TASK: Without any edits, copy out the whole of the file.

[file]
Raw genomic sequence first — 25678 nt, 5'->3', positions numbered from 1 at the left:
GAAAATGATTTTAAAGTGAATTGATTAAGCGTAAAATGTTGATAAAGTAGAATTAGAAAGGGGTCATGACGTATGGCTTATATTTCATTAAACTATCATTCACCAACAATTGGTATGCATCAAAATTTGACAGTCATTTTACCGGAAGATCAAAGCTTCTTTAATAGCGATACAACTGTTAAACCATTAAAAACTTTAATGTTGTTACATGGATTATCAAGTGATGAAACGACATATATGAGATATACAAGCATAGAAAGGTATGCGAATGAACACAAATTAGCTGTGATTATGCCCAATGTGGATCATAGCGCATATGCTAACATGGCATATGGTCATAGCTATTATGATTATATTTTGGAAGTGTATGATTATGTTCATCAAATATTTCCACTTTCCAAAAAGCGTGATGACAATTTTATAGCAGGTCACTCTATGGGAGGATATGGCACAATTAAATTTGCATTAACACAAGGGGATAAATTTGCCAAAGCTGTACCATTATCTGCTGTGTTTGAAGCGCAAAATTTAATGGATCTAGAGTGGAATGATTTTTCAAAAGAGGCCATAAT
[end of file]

Raw genomic sequence first — 25678 nt, 5'->3', positions numbered from 1 at the left:
GAAAATGATTTTAAAGTGAATTGATTAAGCGTAAAATGTTGATAAAGTAGAATTAGAAAGGGGTCATGACGTATGGCTTATATTTCATTAAACTATCATTCACCAACAATTGGTATGCATCAAAATTTGACAGTCATTTTACCGGAAGATCAAAGCTTCTTTAATAGCGATACAACTGTTAAACCATTAAAAACTTTAATGTTGTTACATGGATTATCAAGTGATGAAACGACATATATGAGATATACAAGCATAGAAAGGTATGCGAATGAACACAAATTAGCTGTGATTATGCCCAATGTGGATCATAGCGCATATGCTAACATGGCATATGGTCATAGCTATTATGATTATATTTTGGAAGTGTATGATTATGTTCATCAAATATTTCCACTTTCCAAAAAGCGTGATGACAATTTTATAGCAGGTCACTCTATGGGAGGATATGGCACAATTAAATTTGCATTAACACAAGGGGATAAATTTGCCAAAGCTGTACCATTATCTGCTGTGTTTGAAGCGCAAAATTTAATGGATCTAGAGTGGAATGATTTTTCAAAAGAGGCCATAAT